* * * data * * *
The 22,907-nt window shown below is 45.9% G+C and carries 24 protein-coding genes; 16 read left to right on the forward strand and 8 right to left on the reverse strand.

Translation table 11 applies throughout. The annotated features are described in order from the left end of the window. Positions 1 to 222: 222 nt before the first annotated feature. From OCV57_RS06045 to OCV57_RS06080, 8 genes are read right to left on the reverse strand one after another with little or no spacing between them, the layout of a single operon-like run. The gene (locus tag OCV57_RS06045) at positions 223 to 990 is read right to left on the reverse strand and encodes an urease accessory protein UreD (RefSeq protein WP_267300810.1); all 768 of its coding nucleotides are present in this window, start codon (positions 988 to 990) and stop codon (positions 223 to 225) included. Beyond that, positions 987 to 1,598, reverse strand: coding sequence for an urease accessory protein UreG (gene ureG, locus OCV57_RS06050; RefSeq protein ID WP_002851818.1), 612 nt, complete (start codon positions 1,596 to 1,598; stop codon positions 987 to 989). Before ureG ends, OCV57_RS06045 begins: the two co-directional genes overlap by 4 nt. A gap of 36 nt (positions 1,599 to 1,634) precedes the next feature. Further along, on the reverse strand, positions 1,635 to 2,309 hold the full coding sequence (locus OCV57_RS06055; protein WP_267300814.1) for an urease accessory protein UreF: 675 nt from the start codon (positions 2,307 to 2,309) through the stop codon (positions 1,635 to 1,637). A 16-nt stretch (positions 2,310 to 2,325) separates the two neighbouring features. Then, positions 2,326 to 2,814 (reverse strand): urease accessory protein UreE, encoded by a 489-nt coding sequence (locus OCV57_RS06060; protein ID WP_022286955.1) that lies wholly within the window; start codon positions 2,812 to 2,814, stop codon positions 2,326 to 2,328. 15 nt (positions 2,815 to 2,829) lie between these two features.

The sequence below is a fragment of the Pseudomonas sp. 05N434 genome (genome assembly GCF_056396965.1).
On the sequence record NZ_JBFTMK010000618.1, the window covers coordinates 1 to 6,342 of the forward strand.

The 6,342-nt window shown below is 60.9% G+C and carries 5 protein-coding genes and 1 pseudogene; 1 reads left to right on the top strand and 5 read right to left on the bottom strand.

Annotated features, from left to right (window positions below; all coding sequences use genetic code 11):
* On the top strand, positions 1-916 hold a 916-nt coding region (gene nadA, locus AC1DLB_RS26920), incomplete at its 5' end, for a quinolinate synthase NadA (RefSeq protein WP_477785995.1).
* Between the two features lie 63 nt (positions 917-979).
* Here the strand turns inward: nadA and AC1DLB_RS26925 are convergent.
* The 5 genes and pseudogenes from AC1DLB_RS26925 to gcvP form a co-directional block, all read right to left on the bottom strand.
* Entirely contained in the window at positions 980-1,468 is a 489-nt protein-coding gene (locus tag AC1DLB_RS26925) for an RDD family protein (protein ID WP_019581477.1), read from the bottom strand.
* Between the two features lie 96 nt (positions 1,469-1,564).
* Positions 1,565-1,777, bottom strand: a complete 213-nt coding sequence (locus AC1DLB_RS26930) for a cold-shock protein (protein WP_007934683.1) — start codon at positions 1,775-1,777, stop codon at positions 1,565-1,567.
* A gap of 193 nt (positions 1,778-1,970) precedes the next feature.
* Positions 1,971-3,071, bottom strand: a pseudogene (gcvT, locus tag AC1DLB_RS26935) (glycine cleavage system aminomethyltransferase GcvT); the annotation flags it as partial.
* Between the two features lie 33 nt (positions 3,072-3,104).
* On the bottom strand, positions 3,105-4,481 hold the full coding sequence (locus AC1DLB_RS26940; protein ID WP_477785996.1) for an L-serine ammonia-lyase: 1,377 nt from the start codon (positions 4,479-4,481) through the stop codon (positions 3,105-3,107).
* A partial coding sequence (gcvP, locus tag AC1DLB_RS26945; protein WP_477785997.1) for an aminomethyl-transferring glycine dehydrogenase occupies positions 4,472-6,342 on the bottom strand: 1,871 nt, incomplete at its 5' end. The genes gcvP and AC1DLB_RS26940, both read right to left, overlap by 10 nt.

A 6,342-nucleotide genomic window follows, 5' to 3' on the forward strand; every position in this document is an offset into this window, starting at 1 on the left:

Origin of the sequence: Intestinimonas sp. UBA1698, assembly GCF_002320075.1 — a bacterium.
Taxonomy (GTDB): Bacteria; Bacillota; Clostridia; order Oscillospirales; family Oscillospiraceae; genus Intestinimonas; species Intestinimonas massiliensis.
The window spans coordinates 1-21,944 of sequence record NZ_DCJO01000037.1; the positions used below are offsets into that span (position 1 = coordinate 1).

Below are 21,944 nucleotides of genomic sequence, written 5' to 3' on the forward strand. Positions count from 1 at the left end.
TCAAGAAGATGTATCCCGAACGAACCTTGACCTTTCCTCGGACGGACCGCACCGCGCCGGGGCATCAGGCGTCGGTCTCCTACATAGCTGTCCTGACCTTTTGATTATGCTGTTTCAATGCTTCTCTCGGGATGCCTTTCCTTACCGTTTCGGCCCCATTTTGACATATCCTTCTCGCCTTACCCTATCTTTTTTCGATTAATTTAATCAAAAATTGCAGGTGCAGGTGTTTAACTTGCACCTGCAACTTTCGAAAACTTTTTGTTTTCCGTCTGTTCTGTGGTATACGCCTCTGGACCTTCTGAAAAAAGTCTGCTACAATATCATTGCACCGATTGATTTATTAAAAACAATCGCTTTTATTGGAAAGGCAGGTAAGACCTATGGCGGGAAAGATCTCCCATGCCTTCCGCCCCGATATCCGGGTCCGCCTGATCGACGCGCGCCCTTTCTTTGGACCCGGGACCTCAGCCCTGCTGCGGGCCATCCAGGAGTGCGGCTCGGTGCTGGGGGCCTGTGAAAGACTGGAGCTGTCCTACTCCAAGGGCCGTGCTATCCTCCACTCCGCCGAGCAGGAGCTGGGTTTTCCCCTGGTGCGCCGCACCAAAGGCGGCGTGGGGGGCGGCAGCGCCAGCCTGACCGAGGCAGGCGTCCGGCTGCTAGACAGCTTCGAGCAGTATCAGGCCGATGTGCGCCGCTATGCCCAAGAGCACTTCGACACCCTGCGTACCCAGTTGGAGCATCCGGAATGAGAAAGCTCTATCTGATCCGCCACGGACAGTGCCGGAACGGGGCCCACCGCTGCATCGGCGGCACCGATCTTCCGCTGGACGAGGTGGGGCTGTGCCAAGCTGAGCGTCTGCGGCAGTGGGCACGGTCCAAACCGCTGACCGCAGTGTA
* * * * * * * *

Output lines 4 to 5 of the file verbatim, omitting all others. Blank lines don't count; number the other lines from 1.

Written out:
On the sequence record NZ_JBFTMK010000618.1, the window covers coordinates 1 to 6,342 of the forward strand.

The 6,342-nt window shown below is 60.9% G+C and carries 5 protein-coding genes and 1 pseudogene; 1 reads left to right on the top strand and 5 read right to left on the bottom strand.